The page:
Sunday, May 30, 2010

68 hours in Madrid

Me in an interview at the US Embassy in Madrid.

I returned to Spain on Wednesday the 12th of May, nostalgically leaving behind Morocco for only 68 hours. I had coordinated the trip so that I could travel with Carlos back to Madrid, go to a few meetings, give a few presentations, pick up some papers needed for Bachir and Hakim’s Spanish visas, and then return to Morocco with Margarita. The entire trip in Spain lasted less than 68 hours, from Wednesday morning to Saturday morning, but was just enough time to do what needed to be done and return to Mirleft without feeling like I had been gone for too long.

Madrid. La Gran Via

Mirleft. La Mosquee

I’ve been working with the Cultural Affairs Department of the United States Embassy in Madrid, who is funding part of the costs associated with the Gibraltar swim planned for the 26th /27th of June. They gave me the opportunity to give presentations at public bilingual schools around Madrid, and between Thursday and Friday (13th/14th) I gave three presentations to three classes of about 50 6th graders at two different schools. I organized a of my Watson year to date, talking about training to swim across the Strait of Gibraltar, arriving in Mirleft, the Junior Lifeguard program in Peru, and what I called The Big Project: 5 swimmers from 3 countries, swimming from Europe to Africa. I used a lot of pictures, and because my project is about swimming, many of the images included men and women in swim suits, which made the presentation a bit more interesting to 12 year olds.

Ice-breaker activity with the kids.

The boys loved this picture of Marga. I like it also.

When talking about The Big Project, I asked for two volunteers and did an interactive demonstration where I put a “border” on the ground (which was a long rope), then blindfolded the kids and picked them up and placed them on either side of the border and asked them to guess which country they were in: A or B. Subsequently, I took off their blindfolds and placed a sheet over the border, which was supposed to symbolize a body of water, and then asked them to do the same thing as before: determine which country they were in.

Picking the kids up and taking them traveling

The kids laughed as I picked-up their friends and spun them around before placing them down on either side of a border, and definitely understood the questions I was trying to raise about the significance and often times arbitrary nature of political borders, especially when looked at from the perspective of physical geography. The final part of the presentation was to take the ocean (the sheet) and roll it into a river that crossed the border (the rope). I then took a plastic bag and threw it in the river on country A’s side of the border and let it flow downstream to country B, and asked the kids “Whose trash is this?”. There were a number of intelligent responses, but our only definitive answer was country A and country B would have to work together if they didn’t want trash in the river.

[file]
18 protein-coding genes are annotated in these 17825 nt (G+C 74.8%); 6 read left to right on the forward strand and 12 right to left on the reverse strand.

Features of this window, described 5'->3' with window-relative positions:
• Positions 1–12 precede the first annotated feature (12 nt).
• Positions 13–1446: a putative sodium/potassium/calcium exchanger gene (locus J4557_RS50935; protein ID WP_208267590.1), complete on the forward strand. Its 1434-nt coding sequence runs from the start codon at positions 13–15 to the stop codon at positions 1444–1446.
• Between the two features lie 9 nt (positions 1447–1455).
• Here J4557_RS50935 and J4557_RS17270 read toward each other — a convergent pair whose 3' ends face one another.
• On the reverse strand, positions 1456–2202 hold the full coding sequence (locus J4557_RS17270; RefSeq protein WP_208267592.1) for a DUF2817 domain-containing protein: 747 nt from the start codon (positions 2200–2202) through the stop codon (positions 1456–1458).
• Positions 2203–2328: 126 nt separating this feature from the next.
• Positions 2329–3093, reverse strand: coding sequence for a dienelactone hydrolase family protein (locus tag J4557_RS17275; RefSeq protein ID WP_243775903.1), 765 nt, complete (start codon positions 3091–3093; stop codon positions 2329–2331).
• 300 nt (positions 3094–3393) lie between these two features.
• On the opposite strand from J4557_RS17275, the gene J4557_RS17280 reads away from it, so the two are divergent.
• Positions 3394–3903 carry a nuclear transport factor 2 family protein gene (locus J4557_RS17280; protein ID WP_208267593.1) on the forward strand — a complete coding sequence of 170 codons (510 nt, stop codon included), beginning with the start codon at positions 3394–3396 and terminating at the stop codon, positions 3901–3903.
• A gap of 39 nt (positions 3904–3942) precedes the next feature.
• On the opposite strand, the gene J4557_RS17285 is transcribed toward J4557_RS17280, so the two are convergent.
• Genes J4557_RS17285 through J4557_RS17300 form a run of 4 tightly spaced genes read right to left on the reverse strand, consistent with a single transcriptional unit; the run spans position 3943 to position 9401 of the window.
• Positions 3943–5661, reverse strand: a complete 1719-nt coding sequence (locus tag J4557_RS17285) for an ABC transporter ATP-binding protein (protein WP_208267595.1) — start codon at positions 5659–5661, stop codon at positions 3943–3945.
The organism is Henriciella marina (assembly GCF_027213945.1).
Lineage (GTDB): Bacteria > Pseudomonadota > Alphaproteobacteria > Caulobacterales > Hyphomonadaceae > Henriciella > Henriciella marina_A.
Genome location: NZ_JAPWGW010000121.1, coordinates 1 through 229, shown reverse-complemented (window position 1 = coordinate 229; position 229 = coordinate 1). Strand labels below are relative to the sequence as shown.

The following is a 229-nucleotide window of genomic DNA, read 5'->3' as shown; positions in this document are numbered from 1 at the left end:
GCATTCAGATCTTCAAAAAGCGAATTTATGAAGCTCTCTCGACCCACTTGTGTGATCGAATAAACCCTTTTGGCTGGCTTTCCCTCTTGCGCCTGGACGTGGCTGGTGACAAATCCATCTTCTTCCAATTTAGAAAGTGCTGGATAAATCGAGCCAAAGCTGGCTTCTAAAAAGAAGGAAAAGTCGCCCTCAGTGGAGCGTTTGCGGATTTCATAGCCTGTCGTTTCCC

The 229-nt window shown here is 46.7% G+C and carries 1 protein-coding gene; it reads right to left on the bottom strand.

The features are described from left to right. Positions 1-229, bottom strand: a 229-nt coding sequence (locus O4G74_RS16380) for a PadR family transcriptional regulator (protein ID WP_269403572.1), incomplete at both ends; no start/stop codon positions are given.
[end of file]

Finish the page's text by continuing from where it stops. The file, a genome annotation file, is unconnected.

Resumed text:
Describing the Big Project

The US Embassy provided transportation to the schools. A chauffeur and a really nice employee in the Cultural Affairs Department picked me up at Marga’s pad on both mornings. On Thursday, after presentation, I went to the US Embassy and met with Alan Solomont, the US Ambassador to Spain, who was also a Watson Fellow in the early 70’s. He was very nice and it would have been great to spend more time talking with him, but I understand that the life of an Ambassador is busy. In any case, I’d like for Hakim, Bachir, Marga and Carlos to be able to meet him and Laura Gould, who is the Cultural Affairs Officer at the US Embassy and the women who has been helping me significantly with this project. I was thinking that we could cook a Moroccan dinner for them at the Ambassador’s residence, but that may be too much to ask. What I liked most about the experience, was that I got to check out life at the Embassy, which was very interesting to me because I have considered working in international diplomacy. Medical school, however, is first.

Back in Mirelft at the weekly Monday market...the souk.

I spent Thursday and Friday afternoons getting papers together for medical school apps and the Strait of Gibraltar crossing to mail from Madrid. The more pressing paperwork was the visa application for Hakim and Bachir, which involved going to a notary, twice, and getting letters of support from the US Embassy and from Marga. I brought this paperwork back to Morocco, and while Marga was here, we all went to drop it off at the Spanish Consulate in Agadir.

Back in Mirleft...working on the visas.

On Saturday, at the wee hour of 4:30am, Marga’s mom Azucena took us to the airport for our 6:25am flight to Marrakesh, ending my 68 hour voyage to Madrid.

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